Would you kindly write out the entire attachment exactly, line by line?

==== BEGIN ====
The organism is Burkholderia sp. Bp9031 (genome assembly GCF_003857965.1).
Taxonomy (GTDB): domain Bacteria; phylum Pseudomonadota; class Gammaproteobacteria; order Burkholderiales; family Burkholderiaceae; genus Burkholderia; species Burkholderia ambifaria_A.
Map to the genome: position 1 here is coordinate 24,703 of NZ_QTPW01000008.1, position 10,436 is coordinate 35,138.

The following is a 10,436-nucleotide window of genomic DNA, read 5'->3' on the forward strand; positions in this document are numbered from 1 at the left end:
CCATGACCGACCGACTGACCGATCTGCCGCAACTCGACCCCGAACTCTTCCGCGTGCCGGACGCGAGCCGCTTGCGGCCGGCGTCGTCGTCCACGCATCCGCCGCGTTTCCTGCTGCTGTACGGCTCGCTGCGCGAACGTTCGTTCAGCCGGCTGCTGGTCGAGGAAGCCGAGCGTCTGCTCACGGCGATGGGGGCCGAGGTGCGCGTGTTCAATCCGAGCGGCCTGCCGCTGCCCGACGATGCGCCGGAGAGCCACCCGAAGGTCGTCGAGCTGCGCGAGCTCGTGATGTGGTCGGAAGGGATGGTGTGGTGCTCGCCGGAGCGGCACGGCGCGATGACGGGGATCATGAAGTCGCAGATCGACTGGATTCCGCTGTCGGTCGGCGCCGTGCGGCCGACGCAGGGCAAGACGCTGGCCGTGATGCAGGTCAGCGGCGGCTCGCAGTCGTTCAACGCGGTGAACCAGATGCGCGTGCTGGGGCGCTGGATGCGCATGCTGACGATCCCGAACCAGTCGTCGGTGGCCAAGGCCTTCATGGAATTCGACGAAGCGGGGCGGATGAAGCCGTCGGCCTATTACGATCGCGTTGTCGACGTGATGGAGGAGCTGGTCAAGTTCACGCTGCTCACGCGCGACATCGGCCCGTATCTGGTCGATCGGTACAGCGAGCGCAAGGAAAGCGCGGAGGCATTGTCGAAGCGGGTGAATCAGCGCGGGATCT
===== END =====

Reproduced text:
The organism is Burkholderia sp. Bp9031 (genome assembly GCF_003857965.1).
Taxonomy (GTDB): domain Bacteria; phylum Pseudomonadota; class Gammaproteobacteria; order Burkholderiales; family Burkholderiaceae; genus Burkholderia; species Burkholderia ambifaria_A.
Map to the genome: position 1 here is coordinate 24,703 of NZ_QTPW01000008.1, position 10,436 is coordinate 35,138.

The following is a 10,436-nucleotide window of genomic DNA, read 5'->3' on the forward strand; positions in this document are numbered from 1 at the left end:
CCATGACCGACCGACTGACCGATCTGCCGCAACTCGACCCCGAACTCTTCCGCGTGCCGGACGCGAGCCGCTTGCGGCCGGCGTCGTCGTCCACGCATCCGCCGCGTTTCCTGCTGCTGTACGGCTCGCTGCGCGAACGTTCGTTCAGCCGGCTGCTGGTCGAGGAAGCCGAGCGTCTGCTCACGGCGATGGGGGCCGAGGTGCGCGTGTTCAATCCGAGCGGCCTGCCGCTGCCCGACGATGCGCCGGAGAGCCACCCGAAGGTCGTCGAGCTGCGCGAGCTCGTGATGTGGTCGGAAGGGATGGTGTGGTGCTCGCCGGAGCGGCACGGCGCGATGACGGGGATCATGAAGTCGCAGATCGACTGGATTCCGCTGTCGGTCGGCGCCGTGCGGCCGACGCAGGGCAAGACGCTGGCCGTGATGCAGGTCAGCGGCGGCTCGCAGTCGTTCAACGCGGTGAACCAGATGCGCGTGCTGGGGCGCTGGATGCGCATGCTGACGATCCCGAACCAGTCGTCGGTGGCCAAGGCCTTCATGGAATTCGACGAAGCGGGGCGGATGAAGCCGTCGGCCTATTACGATCGCGTTGTCGACGTGATGGAGGAGCTGGTCAAGTTCACGCTGCTCACGCGCGACATCGGCCCGTATCTGGTCGATCGGTACAGCGAGCGCAAGGAAAGCGCGGAGGCATTGTCGAAGCGGGTGAATCAGCGCGGGATCT